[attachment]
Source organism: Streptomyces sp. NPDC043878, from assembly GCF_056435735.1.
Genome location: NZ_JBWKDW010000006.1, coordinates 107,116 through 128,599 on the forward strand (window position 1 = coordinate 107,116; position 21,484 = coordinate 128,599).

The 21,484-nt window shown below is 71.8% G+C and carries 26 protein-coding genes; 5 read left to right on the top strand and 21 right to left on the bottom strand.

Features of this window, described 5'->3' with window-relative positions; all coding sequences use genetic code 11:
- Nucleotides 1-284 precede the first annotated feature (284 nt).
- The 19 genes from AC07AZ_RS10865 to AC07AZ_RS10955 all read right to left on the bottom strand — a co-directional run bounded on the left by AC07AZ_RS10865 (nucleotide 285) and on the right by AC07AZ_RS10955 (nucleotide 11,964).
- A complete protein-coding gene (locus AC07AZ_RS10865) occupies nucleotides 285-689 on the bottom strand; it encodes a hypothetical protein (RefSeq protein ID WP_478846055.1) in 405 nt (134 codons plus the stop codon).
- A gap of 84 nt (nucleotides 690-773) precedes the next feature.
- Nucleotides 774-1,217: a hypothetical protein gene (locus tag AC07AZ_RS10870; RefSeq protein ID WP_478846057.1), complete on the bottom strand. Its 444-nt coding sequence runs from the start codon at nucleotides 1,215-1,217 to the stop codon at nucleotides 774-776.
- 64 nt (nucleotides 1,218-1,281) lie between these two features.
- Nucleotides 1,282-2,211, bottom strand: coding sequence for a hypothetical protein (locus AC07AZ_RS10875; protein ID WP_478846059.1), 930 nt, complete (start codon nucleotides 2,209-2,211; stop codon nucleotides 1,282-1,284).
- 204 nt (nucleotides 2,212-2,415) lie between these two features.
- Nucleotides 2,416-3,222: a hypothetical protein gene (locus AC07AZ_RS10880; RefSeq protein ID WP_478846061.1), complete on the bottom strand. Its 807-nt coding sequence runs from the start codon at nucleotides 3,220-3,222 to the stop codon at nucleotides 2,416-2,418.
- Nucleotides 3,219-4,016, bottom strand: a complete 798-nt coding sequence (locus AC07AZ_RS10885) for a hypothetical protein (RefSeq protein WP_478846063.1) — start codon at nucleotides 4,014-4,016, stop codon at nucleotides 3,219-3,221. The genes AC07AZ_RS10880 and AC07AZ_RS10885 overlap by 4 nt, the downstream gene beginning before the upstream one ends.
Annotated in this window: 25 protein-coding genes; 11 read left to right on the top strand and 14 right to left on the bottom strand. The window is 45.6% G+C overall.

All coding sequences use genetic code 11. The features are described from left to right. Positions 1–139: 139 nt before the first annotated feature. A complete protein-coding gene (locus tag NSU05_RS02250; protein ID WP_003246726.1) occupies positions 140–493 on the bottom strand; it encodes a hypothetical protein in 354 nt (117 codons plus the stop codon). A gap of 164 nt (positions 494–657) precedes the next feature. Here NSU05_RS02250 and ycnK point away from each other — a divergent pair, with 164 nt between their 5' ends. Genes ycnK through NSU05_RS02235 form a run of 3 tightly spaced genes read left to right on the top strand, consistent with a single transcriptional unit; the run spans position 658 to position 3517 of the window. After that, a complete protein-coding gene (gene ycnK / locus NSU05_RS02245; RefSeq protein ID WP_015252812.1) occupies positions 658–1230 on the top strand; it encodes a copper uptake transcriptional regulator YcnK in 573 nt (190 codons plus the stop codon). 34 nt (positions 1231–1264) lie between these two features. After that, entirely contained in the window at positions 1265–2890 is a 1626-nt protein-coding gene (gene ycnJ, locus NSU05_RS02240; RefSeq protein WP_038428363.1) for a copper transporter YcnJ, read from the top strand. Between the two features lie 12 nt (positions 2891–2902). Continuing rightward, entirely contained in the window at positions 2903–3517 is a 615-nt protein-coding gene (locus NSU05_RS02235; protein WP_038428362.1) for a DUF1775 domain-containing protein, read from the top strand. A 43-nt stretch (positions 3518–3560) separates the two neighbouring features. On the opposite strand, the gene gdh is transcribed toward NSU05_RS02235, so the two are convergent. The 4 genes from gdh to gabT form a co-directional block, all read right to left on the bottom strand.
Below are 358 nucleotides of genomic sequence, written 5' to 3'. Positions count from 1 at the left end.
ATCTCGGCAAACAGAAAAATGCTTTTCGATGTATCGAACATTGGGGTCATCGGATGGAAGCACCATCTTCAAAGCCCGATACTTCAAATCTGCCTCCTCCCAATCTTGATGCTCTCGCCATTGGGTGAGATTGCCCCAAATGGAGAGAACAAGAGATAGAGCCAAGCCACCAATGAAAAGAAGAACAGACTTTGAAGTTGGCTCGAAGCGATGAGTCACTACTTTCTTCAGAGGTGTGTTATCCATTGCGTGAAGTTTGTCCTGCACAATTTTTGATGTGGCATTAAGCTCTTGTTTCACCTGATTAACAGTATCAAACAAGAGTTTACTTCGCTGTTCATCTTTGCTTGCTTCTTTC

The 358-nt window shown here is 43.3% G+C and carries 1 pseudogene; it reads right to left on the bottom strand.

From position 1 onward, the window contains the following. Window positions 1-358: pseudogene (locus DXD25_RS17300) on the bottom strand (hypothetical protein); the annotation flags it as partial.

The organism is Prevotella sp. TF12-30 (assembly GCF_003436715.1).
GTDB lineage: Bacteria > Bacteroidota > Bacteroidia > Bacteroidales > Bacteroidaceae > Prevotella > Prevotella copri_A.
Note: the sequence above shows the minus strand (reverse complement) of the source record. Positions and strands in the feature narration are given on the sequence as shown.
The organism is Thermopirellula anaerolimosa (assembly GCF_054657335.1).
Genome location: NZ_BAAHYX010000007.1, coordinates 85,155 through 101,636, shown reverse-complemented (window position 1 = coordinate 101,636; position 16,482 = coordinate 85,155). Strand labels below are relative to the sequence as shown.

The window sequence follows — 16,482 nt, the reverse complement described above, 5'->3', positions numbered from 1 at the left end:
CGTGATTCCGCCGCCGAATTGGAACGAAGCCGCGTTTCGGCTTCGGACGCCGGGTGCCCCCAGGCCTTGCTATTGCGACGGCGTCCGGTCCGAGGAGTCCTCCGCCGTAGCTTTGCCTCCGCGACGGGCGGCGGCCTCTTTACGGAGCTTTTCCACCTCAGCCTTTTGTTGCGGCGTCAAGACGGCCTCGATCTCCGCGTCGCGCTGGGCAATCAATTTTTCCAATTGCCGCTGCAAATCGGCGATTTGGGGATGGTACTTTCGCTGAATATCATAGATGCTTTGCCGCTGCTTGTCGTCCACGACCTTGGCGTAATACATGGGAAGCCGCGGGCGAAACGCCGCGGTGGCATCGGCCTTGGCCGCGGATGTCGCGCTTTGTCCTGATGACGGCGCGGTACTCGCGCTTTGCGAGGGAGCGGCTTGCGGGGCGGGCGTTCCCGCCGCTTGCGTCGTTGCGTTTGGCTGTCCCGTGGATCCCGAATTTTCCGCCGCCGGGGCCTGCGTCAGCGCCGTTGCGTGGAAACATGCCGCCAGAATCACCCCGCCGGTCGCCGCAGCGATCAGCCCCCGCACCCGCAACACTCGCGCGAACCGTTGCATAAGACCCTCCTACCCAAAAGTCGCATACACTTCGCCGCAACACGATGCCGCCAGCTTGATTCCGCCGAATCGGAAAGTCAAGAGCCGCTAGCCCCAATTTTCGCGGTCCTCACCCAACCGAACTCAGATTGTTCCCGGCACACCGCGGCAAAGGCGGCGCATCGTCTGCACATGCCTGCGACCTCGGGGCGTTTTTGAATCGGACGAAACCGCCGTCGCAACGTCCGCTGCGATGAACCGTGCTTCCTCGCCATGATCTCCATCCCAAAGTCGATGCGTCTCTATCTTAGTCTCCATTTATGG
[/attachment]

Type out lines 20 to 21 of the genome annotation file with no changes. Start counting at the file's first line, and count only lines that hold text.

From position 1 onward, the window contains the following. Window positions 1-358: pseudogene (locus DXD25_RS17300) on the bottom strand (hypothetical protein); the annotation flags it as partial.

The organism is Prevotella sp. TF12-30 (assembly GCF_003436715.1).